"The people who are constantly exasperated about the perfidy and sheer irrationality of the other side is the team that is in fact ill-informed."
January 21, 2011 7:30 AM   Subscribe

Endogenize Ideology: Steve Waldman on the interplay between policy decisions and public opinion, in response to Krugman.
posted by Jpfed (14 comments total) 13 users marked this as a favorite
Here's the thing about that famous saying from Otto von B: "Politics is the art of the possible." I like to say it's been grievously misread all these years: it doesn't mean "The art of doing what's possible"—why would you celebrate something so tautologically self-evident? —It means, instead, of couse, "The art of making things possible."

How delightful to see the math supporting the snark!
posted by kipmanley at 7:46 AM on January 21, 2011

Player 1 erroneously believes constraints to be exogenous.

Those who know me will tell you I'm anything but constrained.
posted by exogenous at 8:33 AM on January 21, 2011 [4 favorites]

Here's what's bullshit about Krugman's position--in a way.

The people who think all taxation is theft are not paying attention. A small portion of the monies collected as taxes go to the less well off. Most go back to the community, where they generate wealth.

Think of it this way. Look at a road. Yes the cars of everyone travel the road. But guess what? So do the trucks of corporations owned by the rich. And that is a form of free riding to say that the taxes that make that road that their trucks travel is theft. And the Securities Exchange Act and the SEC that enforces it allows for low-cost capital accumulation with relatively low threat of fraud.

And the police spend most of their time protecting the rich from property crimes.

Even the dreaded health care helps the rich, for it provides healthy workers to do their jobs, from which the rich corporation owners make money.

Those fools do not understand their own free riding.
posted by Ironmouth at 8:49 AM on January 21, 2011 [4 favorites]

Ironmouth, I believe Krugman was saying "some people believe that all taxation is theft", not "I believe all taxation is theft". Krugman wonders how we can make effective policy given that some people believe that idea; Waldman considers that we might be able to make effective policy that could change that idea.
posted by Jpfed at 9:08 AM on January 21, 2011

Ironmouth, from Krugman's column:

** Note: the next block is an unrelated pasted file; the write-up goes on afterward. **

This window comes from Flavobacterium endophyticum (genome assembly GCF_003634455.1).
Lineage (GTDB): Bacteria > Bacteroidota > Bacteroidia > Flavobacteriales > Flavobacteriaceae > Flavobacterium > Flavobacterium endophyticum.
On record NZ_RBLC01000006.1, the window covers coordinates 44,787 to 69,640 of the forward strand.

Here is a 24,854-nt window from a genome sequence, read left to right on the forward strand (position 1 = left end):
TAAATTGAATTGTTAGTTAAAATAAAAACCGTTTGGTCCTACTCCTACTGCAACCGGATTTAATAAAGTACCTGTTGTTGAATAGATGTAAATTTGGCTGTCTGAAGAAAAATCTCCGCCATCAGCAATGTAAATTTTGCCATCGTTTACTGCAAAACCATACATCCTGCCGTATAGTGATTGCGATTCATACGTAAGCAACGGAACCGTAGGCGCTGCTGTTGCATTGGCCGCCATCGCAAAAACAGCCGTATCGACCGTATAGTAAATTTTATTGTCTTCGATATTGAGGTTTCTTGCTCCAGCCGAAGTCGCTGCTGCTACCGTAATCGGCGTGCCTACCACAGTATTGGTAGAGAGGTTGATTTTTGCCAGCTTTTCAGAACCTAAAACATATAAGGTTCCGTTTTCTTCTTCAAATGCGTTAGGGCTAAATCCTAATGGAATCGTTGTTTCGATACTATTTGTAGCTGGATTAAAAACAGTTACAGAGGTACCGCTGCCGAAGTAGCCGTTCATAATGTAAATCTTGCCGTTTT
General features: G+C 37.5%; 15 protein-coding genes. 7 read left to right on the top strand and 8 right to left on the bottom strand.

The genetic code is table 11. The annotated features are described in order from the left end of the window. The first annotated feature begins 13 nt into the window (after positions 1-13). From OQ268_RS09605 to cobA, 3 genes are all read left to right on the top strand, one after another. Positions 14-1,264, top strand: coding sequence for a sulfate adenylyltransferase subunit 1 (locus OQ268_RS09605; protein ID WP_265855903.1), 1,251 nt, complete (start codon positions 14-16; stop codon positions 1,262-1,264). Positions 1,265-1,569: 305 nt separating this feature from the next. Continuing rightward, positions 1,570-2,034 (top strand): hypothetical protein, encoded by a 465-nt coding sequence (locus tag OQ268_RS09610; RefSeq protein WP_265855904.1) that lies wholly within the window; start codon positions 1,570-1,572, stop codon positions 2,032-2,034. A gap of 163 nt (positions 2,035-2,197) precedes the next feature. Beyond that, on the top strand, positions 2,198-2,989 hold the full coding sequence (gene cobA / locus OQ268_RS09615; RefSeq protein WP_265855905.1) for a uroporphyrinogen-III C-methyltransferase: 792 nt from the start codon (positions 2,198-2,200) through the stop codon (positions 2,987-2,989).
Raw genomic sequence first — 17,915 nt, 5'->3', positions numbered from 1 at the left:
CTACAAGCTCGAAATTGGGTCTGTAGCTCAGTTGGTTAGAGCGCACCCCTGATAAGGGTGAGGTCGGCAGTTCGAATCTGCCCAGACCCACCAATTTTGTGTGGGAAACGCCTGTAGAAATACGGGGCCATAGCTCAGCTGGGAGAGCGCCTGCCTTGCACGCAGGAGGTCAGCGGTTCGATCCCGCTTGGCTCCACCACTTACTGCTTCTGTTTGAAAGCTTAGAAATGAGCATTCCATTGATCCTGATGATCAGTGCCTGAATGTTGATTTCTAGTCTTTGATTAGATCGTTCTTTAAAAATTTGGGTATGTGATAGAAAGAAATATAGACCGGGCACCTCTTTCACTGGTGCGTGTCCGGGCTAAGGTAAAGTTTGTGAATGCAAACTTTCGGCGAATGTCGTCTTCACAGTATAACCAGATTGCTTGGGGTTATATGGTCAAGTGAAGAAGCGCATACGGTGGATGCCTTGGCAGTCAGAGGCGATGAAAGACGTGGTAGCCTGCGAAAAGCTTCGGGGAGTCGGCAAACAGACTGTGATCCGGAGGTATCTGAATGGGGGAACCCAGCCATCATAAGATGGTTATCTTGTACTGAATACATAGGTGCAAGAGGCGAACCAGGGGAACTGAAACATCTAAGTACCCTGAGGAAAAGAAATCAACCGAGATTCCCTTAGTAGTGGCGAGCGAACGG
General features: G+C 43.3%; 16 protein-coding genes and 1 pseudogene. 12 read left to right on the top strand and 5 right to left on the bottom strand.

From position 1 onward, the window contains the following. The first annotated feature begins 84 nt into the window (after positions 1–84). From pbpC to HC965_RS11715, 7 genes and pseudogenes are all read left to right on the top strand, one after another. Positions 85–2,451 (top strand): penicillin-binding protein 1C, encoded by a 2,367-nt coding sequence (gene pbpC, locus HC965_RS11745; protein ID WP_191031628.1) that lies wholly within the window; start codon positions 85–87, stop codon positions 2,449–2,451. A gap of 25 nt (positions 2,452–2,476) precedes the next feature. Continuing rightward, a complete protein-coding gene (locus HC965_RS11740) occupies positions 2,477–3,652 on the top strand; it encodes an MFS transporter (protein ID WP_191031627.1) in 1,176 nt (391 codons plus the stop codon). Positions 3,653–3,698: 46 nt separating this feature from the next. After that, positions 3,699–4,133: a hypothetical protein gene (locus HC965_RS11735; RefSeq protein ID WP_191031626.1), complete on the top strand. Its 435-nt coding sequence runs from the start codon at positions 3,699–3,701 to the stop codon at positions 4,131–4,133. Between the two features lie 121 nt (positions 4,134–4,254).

Regular readers know which side of that divide I’m on. In future columns I will no doubt spend a lot of time pointing out the hypocrisy and logical fallacies of the “I earned it and I have the right to keep it” crowd. And I’ll also have a lot to say about how far we really are from being a society of equal opportunity, in which success depends solely on one’s own efforts.
posted by [citation needed] at 9:13 AM on January 21, 2011

One of the things that's become evident to me over the last few years is that the reasonable marcoeconomic policy idea of using the public sector to counterbalance the boom-and-bust swings of the private sector plays very badly with public opinion and political psychology.

In theory, and I think perfectly sound theory, when the economy is booming, the government should take advantage to pay off deficits etc. What some people have taken to calling "fiixng the roof while the sun is shining". And conversely, in bad times for the private sector, it makes sense to increase public spending to take up the slack, get projects done at low cost, keep people who would otherwise end up on welfare doing useful work etc.

Good economics, but it doesn't fit in with human psychology at all.

In the boom times, public sector workers cry "Our pay is getting left behind!" And as it becomes harder to recruit and retain good people, politicians and publlic sector employers are inclined to agree. At the same time people complain about, to use the Galbraith phrase, the combination of private affluence and public squalor. It seems all wrong that money isn't being spent on public services when things seem to be going so well for so many. And voters who are feeling comfortable financially are relatively willing to pay for better services.

In the bust times, the psychology is reversed. It might make economic sense to spend more on public services, but now the outcry is: "It isn't fair! People in the private sector are losing their jobs and taking pay cuts! Everyone should share the pain! I'm having to spend less, the government should too!"

The other thing to mention is lags in public psychology. It takes a while for people to start seeing the good times as normal, though maybe less time to start fearing the bad times have become the new norm. But because of these lags, it is politically easier to be prudent in the early years of a boom than to keep doing it after a long period of success. The nature of the imprudence might vary with the politicians who happen to be in power, whether it's making unwise tax cuts, or letting spending rip. But the pressure to relax the discipline that formerly seemed necessary is the same.